Source-dependent properties of different slow solar wind states
Two distinct plasma states of slow solar wind are identified from in-situ measurements of the local magnetic field and the solar wind plasma by Parker Solar Probe (PSP) during Encounter 2. So close to the Sun the wind measured at PSP has not yet undergone too many transformations related to the expansion and propagation of the wind in the heliosphere and we focus on the wind intervals with no magnetic switchbacks. The two states differ by plasma beta, mass flux and magnetic pressure. A detailed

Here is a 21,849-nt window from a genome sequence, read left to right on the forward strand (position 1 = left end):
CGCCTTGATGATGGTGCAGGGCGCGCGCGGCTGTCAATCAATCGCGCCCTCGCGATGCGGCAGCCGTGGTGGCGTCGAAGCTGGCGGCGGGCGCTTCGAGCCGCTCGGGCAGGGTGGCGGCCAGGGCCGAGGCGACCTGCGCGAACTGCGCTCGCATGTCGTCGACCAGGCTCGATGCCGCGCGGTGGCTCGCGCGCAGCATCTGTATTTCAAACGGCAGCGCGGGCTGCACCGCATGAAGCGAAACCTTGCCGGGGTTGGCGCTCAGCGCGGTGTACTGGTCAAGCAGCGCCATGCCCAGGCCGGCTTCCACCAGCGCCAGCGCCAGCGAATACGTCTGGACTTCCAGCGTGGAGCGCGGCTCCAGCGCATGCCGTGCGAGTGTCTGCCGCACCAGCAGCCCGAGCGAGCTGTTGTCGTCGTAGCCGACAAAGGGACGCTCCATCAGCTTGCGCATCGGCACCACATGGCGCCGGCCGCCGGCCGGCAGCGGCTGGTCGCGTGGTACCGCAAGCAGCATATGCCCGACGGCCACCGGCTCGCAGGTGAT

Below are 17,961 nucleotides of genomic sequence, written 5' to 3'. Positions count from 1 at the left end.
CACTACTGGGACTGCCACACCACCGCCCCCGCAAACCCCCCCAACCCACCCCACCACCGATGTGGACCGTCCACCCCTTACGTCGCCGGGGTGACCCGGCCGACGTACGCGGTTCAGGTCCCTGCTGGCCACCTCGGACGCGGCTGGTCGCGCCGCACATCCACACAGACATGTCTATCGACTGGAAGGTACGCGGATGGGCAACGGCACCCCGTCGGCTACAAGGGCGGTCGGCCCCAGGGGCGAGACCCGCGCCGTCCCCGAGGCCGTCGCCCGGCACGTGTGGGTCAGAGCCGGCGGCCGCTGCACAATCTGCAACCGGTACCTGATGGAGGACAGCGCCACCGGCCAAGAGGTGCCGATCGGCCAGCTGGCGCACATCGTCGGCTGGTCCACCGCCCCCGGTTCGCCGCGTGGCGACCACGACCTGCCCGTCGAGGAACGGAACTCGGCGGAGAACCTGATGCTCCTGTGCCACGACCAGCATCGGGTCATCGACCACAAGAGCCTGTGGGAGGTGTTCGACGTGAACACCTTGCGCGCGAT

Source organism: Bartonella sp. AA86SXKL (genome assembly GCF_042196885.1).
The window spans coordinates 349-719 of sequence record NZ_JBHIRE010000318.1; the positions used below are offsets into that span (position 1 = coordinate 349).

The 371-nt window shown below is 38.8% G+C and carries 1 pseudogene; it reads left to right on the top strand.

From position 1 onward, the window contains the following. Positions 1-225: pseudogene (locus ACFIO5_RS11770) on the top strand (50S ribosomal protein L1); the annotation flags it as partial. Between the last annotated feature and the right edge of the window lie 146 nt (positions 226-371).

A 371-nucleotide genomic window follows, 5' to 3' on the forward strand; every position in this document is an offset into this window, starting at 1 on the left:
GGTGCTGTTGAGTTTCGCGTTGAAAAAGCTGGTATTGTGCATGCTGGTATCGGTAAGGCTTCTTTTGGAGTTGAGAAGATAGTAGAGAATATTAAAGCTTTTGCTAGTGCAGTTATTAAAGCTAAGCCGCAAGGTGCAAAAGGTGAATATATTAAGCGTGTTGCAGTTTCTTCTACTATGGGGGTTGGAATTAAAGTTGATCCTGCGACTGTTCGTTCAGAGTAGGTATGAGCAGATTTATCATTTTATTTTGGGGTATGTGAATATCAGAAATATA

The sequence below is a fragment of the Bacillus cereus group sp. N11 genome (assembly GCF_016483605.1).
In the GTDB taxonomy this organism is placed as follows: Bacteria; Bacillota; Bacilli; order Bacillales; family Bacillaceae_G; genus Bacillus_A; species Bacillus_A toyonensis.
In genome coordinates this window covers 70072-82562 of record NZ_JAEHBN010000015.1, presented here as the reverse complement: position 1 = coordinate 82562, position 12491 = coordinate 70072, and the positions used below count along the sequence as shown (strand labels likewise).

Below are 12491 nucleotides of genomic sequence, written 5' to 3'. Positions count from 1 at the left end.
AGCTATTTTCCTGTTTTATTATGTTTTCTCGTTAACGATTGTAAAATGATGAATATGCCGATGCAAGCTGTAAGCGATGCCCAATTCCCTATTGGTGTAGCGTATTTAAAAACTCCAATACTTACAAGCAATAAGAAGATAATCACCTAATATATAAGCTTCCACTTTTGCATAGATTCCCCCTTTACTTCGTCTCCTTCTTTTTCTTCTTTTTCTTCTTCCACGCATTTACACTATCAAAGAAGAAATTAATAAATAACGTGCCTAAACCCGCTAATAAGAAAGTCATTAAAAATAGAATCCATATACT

... ressure. A detailed study of the spacecraft connectivity, combined with the optimised PFSS-reconstructed solar magnetic field (from magnetic field maps and EUV observations of coronal holes), revealed that the boundary between the two states can be interpreted as a transition from a streamer-like to an equatorial coronal hole plasma flow. The streamer type tube has an expansion factor 20 times higher than the equatorial coronal hole tube, and a stronger expansion over a larger spatial extent. The simulations reproduce the properties observed in the data: slower and denser wind at the edge of the streamer compared to equatorial coronal hole plasma. Temperature profiles from simulations provide an explanation: due to the difference of photospheric magnetic field and different flux tube geometries, heating is more intense and lower along a streamer-like tube than along a coronal hole-like tube, even if footpoints of both tubes are very close to each other on the solar surface. This results in plasma outflows with different background properties at the edge of the streamer and at the boundary of the equatorial coronal hole, independently of the solar wind variability.